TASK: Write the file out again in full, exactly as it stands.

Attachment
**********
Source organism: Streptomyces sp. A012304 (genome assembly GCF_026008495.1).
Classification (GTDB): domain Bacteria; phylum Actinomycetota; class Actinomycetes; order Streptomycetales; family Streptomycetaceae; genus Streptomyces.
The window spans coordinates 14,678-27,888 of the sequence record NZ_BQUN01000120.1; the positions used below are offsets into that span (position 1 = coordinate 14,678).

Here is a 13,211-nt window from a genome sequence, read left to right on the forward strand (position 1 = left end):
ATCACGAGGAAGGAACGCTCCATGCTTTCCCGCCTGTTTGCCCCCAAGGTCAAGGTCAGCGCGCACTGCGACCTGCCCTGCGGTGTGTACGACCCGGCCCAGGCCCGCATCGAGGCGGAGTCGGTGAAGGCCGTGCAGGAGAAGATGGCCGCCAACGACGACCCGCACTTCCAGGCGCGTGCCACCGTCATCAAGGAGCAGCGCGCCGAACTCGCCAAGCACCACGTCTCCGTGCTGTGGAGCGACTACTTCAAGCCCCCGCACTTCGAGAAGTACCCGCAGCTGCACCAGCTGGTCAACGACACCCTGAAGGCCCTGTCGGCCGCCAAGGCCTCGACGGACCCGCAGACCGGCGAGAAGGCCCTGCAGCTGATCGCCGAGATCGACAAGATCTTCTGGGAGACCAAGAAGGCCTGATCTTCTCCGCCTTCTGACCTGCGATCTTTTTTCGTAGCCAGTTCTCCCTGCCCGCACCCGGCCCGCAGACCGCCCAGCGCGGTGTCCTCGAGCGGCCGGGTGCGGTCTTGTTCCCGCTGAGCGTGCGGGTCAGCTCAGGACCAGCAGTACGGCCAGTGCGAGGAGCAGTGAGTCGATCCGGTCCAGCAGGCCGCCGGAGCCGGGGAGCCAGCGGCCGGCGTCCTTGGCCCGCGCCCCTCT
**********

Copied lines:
Source organism: Streptomyces sp. A012304 (genome assembly GCF_026008495.1).
Classification (GTDB): domain Bacteria; phylum Actinomycetota; class Actinomycetes; order Streptomycetales; family Streptomycetaceae; genus Streptomyces.
The window spans coordinates 14,678-27,888 of the sequence record NZ_BQUN01000120.1; the positions used below are offsets into that span (position 1 = coordinate 14,678).

Here is a 13,211-nt window from a genome sequence, read left to right on the forward strand (position 1 = left end):
ATCACGAGGAAGGAACGCTCCATGCTTTCCCGCCTGTTTGCCCCCAAGGTCAAGGTCAGCGCGCACTGCGACCTGCCCTGCGGTGTGTACGACCCGGCCCAGGCCCGCATCGAGGCGGAGTCGGTGAAGGCCGTGCAGGAGAAGATGGCCGCCAACGACGACCCGCACTTCCAGGCGCGTGCCACCGTCATCAAGGAGCAGCGCGCCGAACTCGCCAAGCACCACGTCTCCGTGCTGTGGAGCGACTACTTCAAGCCCCCGCACTTCGAGAAGTACCCGCAGCTGCACCAGCTGGTCAACGACACCCTGAAGGCCCTGTCGGCCGCCAAGGCCTCGACGGACCCGCAGACCGGCGAGAAGGCCCTGCAGCTGATCGCCGAGATCGACAAGATCTTCTGGGAGACCAAGAAGGCCTGATCTTCTCCGCCTTCTGACCTGCGATCTTTTTTCGTAGCCAGTTCTCCCTGCCCGCACCCGGCCCGCAGACCGCCCAGCGCGGTGTCCTCGAGCGGCCGGGTGCGGTCTTGTTCCCGCTGAGCGTGCGGGTCAGCTCAGGACCAGCAGTACGGCCAGTGCGAGGAGCAGTGAGTCGATCCGGTCCAGCAGGCCGCCGGAGCCGGGGAGCCAGCGGCCGGCGTCCTTGGCCCGCGCCCCTCT